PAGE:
Richard C. Hoagland

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Richard C. Hoagland
Richard Charles Hoagland[1]

(1945-04-25) April 25, 1945 (age 77)[2]
Known forAdvocating his beliefs in advanced ancient civilizations colonizing the solar system; accusations of corruption of NASA and U.S. government
Notable workThe Monuments of Mars: A City on the Edge of Forever
AwardsInternational Angstrom Medal for Excellence in Science, 1993.[3][note 1]
Ig Nobel Prize for Astronomy, 1997.[4]

Richard Charles Hoagland (born April 25, 1945), is an American author and a proponent of various conspiracy theories about NASA, lost alien civilizations on the Moon and on Mars and other related topics. Hoagland has been documented to misappropriate others' professional achievements and is widely described as a conspiracy theorist and fringe pseudoscientist.[5][6][7]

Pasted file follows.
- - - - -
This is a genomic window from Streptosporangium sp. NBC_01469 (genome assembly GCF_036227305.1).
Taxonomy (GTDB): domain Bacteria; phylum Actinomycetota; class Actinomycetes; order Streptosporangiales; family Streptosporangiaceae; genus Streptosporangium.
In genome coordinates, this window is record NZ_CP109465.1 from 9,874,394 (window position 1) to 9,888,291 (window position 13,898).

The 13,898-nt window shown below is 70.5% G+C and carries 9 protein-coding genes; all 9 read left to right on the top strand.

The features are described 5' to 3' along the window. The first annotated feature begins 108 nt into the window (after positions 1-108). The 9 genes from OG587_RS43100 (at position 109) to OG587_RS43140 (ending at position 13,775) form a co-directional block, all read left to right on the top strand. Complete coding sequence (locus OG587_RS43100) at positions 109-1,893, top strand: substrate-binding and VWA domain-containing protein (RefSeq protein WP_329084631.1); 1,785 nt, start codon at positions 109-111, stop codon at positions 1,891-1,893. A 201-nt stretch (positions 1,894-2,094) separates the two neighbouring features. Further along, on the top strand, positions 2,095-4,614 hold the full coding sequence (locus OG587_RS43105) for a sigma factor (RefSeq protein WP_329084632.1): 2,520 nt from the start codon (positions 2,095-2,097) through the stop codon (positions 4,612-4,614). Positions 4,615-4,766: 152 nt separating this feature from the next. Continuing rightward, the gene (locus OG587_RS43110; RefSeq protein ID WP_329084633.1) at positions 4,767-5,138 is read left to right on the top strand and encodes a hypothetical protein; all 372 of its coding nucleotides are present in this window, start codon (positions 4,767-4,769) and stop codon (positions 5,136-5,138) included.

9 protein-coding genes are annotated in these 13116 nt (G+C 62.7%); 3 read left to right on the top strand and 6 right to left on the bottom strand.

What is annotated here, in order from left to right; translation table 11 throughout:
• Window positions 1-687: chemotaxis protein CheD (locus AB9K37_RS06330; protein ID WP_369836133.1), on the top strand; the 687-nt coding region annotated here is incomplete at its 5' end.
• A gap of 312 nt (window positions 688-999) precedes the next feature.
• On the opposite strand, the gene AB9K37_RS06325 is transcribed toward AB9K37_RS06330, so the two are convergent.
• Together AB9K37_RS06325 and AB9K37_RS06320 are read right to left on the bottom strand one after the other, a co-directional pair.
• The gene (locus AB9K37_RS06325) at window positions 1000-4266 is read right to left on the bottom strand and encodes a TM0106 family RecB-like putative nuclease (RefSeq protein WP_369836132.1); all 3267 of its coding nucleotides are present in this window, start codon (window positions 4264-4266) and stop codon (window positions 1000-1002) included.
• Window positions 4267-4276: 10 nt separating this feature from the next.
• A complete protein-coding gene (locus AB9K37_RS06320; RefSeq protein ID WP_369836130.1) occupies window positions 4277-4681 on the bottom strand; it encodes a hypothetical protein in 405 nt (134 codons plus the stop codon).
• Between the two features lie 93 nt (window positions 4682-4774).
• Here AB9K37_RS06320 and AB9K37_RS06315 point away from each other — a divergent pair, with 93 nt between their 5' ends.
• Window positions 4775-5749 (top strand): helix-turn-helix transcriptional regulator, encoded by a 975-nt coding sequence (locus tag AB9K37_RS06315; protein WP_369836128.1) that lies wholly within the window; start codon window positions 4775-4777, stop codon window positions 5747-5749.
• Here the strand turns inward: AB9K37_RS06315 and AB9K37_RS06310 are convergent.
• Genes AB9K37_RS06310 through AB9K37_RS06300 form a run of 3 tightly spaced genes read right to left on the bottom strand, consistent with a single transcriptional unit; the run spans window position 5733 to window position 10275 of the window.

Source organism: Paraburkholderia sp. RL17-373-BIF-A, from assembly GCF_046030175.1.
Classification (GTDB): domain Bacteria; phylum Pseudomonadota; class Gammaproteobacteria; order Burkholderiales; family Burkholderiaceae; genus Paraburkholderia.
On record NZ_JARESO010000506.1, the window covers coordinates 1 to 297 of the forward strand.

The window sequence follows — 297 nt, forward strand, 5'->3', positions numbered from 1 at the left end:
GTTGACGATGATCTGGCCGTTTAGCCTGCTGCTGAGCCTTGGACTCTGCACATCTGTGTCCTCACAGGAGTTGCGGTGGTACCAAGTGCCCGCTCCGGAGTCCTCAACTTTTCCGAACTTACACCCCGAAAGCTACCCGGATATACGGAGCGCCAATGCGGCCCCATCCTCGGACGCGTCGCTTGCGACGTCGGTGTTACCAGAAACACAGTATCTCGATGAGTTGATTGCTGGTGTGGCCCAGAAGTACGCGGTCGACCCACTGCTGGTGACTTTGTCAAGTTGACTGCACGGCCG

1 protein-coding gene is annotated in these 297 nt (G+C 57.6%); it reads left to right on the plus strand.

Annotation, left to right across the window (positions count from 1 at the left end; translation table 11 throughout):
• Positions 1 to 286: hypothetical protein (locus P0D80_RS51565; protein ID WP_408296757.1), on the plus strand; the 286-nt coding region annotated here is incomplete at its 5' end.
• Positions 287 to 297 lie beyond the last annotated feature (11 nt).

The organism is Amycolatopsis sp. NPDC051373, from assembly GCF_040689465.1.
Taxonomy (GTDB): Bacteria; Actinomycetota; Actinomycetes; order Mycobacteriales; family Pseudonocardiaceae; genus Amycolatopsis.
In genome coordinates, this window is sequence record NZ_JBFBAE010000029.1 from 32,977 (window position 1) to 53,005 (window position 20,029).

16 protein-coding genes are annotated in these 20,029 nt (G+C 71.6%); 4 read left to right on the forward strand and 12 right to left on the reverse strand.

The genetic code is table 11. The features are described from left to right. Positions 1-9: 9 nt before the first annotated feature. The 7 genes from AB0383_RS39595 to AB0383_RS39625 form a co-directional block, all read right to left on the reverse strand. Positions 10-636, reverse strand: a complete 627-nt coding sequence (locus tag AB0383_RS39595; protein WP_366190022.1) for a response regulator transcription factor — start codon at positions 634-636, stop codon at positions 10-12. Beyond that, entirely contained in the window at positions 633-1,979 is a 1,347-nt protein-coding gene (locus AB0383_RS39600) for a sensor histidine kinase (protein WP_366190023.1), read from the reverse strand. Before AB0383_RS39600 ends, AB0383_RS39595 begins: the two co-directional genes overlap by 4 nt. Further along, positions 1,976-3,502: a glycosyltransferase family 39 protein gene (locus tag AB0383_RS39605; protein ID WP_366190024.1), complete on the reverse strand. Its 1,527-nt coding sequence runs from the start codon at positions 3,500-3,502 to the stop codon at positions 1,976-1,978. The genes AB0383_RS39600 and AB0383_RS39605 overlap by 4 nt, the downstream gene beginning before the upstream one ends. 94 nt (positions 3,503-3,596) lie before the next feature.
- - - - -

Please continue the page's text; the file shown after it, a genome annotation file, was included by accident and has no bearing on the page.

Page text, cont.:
Hoagland has no education beyond the high school level. According to Hoagland's own curriculum vitae[2] he has no advanced training, schooling or degrees in any scientific field. Hoagland asserts he was a Curator of Astronomy and Space Science at the Springfield Science Museum, 1964–1967, and Assistant Director at the Gengras Science Center[note 2] in West Hartford, Connecticut, 1967–1968, and a Science Advisor to CBS News during the Apollo program, 1968–1971. In July 1968, Hoagland filed a copyright registration for a planetarium presentation and show script called The Grand Tour.[8]